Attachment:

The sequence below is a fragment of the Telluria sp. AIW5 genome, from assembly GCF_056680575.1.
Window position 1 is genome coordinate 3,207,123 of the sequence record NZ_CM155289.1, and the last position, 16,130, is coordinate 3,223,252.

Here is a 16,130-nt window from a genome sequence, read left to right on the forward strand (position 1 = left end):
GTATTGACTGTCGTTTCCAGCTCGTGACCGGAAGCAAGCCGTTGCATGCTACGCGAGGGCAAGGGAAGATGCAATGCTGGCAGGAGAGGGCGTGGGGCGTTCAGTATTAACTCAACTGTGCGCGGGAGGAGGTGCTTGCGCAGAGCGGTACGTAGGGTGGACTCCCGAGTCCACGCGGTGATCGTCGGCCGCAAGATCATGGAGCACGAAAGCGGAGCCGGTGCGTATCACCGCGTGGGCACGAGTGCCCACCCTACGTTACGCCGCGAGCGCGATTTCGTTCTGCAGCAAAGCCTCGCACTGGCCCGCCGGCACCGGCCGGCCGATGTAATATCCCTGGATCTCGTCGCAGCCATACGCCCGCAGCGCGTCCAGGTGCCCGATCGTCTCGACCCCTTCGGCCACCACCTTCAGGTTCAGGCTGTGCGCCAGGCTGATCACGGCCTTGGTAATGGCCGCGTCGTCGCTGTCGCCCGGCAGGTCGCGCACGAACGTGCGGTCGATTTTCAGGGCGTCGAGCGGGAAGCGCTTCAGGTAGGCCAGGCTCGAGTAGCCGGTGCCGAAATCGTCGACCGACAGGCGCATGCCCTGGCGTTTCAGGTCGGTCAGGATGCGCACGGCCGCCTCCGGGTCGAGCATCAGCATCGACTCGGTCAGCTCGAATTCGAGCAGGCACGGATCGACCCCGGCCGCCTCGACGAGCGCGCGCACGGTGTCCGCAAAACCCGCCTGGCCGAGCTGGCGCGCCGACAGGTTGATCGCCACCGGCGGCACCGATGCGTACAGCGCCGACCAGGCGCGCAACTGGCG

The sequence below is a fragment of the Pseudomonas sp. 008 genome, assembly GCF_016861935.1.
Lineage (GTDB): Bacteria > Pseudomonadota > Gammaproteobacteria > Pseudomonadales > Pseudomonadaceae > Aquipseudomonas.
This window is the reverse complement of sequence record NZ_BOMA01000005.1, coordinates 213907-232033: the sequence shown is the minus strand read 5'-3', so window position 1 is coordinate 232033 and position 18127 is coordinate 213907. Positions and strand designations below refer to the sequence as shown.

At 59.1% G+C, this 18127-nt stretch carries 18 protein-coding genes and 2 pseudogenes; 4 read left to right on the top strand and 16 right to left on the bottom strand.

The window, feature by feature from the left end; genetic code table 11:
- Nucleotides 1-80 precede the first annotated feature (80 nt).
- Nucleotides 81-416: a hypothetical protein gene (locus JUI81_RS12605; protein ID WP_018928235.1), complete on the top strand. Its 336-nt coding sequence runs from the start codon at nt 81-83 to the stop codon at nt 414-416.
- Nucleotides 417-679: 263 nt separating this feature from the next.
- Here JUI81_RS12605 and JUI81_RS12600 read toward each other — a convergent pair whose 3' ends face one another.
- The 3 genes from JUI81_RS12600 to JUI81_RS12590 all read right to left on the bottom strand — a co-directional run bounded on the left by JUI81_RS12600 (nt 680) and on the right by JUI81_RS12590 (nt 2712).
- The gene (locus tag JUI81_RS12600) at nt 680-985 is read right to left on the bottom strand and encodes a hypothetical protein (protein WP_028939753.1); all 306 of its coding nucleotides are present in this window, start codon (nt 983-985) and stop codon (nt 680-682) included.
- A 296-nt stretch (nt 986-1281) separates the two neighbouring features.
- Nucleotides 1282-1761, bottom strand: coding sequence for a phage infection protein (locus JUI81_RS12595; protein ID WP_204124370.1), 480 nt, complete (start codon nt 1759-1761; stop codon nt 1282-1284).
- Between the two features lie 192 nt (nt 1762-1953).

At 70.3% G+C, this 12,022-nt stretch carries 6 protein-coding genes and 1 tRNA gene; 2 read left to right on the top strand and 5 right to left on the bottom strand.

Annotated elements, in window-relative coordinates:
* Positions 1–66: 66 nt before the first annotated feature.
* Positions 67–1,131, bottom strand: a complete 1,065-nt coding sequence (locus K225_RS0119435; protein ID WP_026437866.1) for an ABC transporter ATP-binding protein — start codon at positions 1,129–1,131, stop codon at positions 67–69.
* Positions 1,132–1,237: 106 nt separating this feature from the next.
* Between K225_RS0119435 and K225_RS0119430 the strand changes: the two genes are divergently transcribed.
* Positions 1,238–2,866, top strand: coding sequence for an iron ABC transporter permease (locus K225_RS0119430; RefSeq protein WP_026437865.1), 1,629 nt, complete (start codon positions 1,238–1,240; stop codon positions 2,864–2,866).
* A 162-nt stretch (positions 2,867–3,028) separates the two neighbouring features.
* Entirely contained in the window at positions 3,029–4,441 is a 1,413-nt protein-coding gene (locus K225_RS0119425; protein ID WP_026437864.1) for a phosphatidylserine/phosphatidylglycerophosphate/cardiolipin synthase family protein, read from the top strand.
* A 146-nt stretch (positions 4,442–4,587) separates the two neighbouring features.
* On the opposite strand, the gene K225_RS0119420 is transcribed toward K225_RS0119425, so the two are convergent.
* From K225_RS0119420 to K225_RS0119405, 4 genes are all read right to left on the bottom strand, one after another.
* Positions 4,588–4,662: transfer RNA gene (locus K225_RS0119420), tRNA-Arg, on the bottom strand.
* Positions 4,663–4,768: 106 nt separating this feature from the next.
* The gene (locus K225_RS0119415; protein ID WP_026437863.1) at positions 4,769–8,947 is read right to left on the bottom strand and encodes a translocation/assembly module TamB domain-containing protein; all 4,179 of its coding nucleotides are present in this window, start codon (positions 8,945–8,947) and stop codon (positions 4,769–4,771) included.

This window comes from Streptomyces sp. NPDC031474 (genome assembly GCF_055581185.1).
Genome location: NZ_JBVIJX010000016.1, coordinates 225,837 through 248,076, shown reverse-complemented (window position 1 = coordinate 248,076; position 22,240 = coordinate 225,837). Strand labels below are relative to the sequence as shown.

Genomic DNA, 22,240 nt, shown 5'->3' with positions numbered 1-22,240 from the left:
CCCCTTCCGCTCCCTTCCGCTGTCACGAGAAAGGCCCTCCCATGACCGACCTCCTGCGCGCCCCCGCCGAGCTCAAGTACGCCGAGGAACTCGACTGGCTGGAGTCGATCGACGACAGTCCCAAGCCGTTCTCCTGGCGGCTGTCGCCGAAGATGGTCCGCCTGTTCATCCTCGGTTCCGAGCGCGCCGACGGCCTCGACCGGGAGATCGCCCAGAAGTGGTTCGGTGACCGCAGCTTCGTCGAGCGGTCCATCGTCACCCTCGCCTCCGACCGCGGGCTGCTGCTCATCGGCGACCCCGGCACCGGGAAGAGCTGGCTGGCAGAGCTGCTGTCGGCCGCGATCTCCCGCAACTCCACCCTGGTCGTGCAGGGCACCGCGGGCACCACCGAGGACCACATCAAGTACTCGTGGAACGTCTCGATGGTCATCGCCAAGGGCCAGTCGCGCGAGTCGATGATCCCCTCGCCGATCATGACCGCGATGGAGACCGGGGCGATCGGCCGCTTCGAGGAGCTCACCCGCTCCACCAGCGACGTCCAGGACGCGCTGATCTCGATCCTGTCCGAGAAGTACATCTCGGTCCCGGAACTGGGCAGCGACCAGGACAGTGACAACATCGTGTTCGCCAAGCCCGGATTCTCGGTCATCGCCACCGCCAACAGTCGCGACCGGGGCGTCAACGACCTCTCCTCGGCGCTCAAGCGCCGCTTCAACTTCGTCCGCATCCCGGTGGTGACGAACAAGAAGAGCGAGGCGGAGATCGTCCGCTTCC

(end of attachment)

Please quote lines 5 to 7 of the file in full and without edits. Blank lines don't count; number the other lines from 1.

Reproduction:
The sequence below is a fragment of the Pseudomonas sp. 008 genome, assembly GCF_016861935.1.
Lineage (GTDB): Bacteria > Pseudomonadota > Gammaproteobacteria > Pseudomonadales > Pseudomonadaceae > Aquipseudomonas.
This window is the reverse complement of sequence record NZ_BOMA01000005.1, coordinates 213907-232033: the sequence shown is the minus strand read 5'-3', so window position 1 is coordinate 232033 and position 18127 is coordinate 213907. Positions and strand designations below refer to the sequence as shown.